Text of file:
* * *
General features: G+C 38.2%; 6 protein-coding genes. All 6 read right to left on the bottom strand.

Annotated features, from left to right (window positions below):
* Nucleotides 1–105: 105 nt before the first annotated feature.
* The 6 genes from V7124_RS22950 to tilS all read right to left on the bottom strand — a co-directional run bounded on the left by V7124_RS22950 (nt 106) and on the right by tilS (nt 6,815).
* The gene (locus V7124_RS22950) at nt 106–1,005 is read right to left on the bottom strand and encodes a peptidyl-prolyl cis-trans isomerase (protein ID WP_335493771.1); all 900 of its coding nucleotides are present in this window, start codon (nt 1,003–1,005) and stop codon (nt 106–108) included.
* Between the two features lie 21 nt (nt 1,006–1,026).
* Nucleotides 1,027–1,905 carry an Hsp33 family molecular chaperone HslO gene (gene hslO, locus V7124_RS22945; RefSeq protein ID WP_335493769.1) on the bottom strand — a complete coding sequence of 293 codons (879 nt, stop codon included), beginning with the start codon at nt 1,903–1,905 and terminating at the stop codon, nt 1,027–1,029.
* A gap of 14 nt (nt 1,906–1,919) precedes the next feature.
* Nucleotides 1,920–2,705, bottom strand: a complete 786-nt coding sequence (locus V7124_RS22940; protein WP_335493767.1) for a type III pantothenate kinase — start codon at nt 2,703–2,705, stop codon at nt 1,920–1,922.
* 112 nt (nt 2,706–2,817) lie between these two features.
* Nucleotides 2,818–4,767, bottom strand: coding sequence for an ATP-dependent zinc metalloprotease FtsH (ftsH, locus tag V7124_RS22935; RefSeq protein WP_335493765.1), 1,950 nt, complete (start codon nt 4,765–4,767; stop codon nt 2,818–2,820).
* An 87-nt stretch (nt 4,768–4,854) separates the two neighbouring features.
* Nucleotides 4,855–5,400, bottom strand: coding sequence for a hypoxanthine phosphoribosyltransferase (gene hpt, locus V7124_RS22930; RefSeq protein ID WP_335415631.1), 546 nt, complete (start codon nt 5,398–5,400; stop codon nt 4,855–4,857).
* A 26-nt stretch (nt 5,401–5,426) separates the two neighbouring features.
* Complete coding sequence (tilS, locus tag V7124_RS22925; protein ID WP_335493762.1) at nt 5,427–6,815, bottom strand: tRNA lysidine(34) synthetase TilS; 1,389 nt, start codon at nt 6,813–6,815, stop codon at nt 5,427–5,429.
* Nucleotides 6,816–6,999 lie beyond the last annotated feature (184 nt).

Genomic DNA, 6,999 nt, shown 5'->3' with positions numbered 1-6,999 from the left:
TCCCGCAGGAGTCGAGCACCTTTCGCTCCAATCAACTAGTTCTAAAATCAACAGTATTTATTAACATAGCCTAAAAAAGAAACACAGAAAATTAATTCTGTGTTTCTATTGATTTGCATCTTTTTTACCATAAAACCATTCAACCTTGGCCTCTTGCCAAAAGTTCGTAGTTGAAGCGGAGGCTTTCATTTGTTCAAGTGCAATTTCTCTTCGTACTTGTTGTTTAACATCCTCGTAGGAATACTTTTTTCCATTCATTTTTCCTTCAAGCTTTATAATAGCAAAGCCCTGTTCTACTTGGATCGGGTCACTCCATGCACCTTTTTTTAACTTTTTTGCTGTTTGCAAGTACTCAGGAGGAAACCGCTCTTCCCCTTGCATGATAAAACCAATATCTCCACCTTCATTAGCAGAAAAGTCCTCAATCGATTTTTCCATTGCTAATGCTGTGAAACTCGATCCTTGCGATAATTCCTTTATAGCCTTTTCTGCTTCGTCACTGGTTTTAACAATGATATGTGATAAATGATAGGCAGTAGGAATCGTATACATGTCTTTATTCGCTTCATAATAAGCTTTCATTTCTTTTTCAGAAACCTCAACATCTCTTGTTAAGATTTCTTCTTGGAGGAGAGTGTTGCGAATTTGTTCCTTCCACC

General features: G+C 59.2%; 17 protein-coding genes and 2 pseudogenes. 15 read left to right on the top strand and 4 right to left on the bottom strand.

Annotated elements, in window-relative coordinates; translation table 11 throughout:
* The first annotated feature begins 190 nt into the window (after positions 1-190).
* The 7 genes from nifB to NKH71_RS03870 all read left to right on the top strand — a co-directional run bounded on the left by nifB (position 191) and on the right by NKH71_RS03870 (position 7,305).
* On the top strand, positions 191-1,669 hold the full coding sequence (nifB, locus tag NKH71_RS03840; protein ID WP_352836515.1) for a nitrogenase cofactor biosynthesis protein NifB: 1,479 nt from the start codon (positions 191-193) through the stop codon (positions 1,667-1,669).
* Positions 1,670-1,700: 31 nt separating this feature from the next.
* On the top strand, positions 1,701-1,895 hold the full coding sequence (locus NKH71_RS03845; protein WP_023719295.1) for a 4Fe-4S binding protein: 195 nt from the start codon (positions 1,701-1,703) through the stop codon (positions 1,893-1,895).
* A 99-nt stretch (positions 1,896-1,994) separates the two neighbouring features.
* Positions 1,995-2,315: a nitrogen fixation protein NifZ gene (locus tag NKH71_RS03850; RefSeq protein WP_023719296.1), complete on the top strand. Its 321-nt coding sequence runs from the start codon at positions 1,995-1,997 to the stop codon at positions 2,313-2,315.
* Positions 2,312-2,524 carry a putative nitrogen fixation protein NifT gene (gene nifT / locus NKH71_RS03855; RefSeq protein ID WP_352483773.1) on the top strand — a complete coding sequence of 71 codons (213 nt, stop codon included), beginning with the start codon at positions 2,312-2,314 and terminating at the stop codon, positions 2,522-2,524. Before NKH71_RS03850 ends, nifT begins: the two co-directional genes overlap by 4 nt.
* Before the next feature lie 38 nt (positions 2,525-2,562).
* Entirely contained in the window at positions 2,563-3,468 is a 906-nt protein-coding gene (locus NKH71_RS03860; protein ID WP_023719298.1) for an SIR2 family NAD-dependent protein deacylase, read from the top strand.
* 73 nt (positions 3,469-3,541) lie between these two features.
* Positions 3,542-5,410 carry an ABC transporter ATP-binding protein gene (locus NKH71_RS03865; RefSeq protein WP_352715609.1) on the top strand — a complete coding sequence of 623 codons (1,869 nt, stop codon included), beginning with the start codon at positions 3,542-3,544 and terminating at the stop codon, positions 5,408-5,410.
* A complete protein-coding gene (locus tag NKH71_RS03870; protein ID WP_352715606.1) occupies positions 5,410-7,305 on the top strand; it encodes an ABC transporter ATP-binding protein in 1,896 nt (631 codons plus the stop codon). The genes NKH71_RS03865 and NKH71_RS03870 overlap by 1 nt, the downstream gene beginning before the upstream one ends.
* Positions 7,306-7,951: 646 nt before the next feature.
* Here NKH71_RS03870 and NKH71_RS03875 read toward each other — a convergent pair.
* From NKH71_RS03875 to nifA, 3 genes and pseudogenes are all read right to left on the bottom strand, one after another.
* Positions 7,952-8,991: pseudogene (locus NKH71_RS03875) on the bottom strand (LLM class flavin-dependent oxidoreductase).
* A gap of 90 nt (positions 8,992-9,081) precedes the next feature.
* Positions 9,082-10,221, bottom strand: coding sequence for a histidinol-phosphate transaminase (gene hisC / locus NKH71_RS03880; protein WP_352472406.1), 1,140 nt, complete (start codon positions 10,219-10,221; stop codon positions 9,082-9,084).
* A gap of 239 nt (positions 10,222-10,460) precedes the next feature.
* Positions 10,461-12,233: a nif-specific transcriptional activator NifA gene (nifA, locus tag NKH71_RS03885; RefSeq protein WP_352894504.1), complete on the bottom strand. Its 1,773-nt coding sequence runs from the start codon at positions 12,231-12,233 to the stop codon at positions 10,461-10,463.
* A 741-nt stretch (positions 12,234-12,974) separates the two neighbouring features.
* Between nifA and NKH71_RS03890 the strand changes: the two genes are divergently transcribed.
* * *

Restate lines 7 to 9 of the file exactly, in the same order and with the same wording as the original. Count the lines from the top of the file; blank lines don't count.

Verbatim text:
* Nucleotides 1,027–1,905 carry an Hsp33 family molecular chaperone HslO gene (gene hslO, locus V7124_RS22945; RefSeq protein ID WP_335493769.1) on the bottom strand — a complete coding sequence of 293 codons (879 nt, stop codon included), beginning with the start codon at nt 1,903–1,905 and terminating at the stop codon, nt 1,027–1,029.
* A gap of 14 nt (nt 1,906–1,919) precedes the next feature.
* Nucleotides 1,920–2,705, bottom strand: a complete 786-nt coding sequence (locus V7124_RS22940; protein WP_335493767.1) for a type III pantothenate kinase — start codon at nt 2,703–2,705, stop codon at nt 1,920–1,922.